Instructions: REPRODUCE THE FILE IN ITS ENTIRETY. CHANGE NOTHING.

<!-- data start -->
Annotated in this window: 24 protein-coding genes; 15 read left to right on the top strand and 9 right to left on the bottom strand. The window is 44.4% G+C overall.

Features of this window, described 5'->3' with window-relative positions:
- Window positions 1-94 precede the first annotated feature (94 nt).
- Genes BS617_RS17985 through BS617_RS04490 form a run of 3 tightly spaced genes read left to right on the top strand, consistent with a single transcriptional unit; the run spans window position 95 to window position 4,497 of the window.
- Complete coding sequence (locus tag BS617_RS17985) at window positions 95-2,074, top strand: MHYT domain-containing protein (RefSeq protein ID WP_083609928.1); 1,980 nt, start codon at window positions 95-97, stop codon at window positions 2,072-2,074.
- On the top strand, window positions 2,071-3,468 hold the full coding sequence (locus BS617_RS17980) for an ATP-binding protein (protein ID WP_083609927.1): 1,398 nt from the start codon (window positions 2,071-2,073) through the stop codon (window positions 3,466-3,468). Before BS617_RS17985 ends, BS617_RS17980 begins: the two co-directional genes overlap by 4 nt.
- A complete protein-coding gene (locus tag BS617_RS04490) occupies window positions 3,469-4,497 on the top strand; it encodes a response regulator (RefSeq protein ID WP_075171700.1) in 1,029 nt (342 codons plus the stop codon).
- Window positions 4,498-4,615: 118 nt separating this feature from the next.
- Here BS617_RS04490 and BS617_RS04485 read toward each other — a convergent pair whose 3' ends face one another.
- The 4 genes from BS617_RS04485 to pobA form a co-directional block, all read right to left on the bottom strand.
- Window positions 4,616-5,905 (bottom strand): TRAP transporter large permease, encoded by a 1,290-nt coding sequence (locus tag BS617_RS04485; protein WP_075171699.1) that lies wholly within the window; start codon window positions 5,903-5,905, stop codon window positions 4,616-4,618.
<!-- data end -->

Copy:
Annotated in this window: 24 protein-coding genes; 15 read left to right on the top strand and 9 right to left on the bottom strand. The window is 44.4% G+C overall.

Features of this window, described 5'->3' with window-relative positions:
- Window positions 1-94 precede the first annotated feature (94 nt).
- Genes BS617_RS17985 through BS617_RS04490 form a run of 3 tightly spaced genes read left to right on the top strand, consistent with a single transcriptional unit; the run spans window position 95 to window position 4,497 of the window.
- Complete coding sequence (locus tag BS617_RS17985) at window positions 95-2,074, top strand: MHYT domain-containing protein (RefSeq protein ID WP_083609928.1); 1,980 nt, start codon at window positions 95-97, stop codon at window positions 2,072-2,074.
- On the top strand, window positions 2,071-3,468 hold the full coding sequence (locus BS617_RS17980) for an ATP-binding protein (protein ID WP_083609927.1): 1,398 nt from the start codon (window positions 2,071-2,073) through the stop codon (window positions 3,466-3,468). Before BS617_RS17985 ends, BS617_RS17980 begins: the two co-directional genes overlap by 4 nt.
- A complete protein-coding gene (locus tag BS617_RS04490) occupies window positions 3,469-4,497 on the top strand; it encodes a response regulator (RefSeq protein ID WP_075171700.1) in 1,029 nt (342 codons plus the stop codon).
- Window positions 4,498-4,615: 118 nt separating this feature from the next.
- Here BS617_RS04490 and BS617_RS04485 read toward each other — a convergent pair whose 3' ends face one another.
- The 4 genes from BS617_RS04485 to pobA form a co-directional block, all read right to left on the bottom strand.
- Window positions 4,616-5,905 (bottom strand): TRAP transporter large permease, encoded by a 1,290-nt coding sequence (locus tag BS617_RS04485; protein WP_075171699.1) that lies wholly within the window; start codon window positions 5,903-5,905, stop codon window positions 4,616-4,618.